The remains of failed bank Landsbanki yesterday paid another £1.36bn to the UK government, returning money that the Treasury paid out during the financial crisis.
Landsbanki’s online UK arm IceSave had attracted deposits from 230,000 Britons through attractive interest rates, with firms, councils and savers putting their cash into the accounts.
But when it crashed, the depositors were not fully covered by the Icelandic compensation scheme. As a result the British government decided to step in and compensate the depositors, coughing up £4.5bn through the Financial Services Compensation Scheme.
The £1.36bn repayment means the UK has recovered 85 per cent of the money it spent – around £660m remains to be paid back.
“The failure of the Icelandic banks cost taxpayers billions of pounds, with no certainty of ever getting the money back,” said Treasury minister Andrea Leadsom.
“We remain committed to recovering the full outstanding amount of the British taxpayer’s claim from the Landsbanki estate, and will continue to work hard to make this happen as soon as possible.”
It comes after Lehman Brothers’ creditors were also repaid in full – despite fearing they had lost billions in the crash which set off the financial crisis.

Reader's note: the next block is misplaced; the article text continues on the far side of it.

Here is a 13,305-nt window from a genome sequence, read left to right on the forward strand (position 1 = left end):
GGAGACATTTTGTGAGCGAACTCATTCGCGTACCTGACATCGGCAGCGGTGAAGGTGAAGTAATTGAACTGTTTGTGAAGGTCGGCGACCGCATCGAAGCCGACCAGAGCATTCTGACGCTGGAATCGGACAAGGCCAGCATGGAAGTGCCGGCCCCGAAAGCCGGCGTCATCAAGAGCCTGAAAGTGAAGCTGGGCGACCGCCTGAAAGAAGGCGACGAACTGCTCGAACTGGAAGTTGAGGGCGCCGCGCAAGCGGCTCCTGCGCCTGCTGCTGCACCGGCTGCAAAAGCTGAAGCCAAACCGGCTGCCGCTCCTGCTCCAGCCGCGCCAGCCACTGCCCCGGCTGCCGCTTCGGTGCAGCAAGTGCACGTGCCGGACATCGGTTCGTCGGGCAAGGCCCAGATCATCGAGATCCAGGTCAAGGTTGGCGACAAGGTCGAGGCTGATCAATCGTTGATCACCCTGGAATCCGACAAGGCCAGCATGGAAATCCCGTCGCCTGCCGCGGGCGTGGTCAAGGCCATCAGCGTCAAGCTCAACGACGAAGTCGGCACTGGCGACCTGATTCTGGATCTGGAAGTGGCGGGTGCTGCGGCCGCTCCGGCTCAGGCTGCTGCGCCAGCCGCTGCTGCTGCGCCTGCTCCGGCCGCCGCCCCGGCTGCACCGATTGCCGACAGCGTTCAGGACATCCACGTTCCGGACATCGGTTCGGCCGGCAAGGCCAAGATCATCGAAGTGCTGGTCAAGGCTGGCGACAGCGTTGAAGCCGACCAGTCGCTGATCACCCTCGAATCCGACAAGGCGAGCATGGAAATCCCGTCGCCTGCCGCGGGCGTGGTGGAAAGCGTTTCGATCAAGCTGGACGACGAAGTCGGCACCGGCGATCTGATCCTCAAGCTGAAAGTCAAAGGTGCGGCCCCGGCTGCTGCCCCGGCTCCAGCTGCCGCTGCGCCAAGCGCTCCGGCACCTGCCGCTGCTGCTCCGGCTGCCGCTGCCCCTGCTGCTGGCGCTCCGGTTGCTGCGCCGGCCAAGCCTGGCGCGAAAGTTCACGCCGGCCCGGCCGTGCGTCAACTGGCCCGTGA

Investors in other Icelandic institutions also expect to receive full repayment.
As a result, the big winners will be hedge funds who took a gamble at the time by snapping up questionable assets for pennies in the pound, correctly believing that the banks’ assets would ultimately still be worth more than their liabilities.
The repayments raise questions over the decision to shut down the troubled banks in the first place. They also add impetus to plans for banks to create so-called living wills – detailed programmes for regulators to follow should the bank collapse, making it easier to wind down troubled units and to prop up vital areas like payments and savings accounts.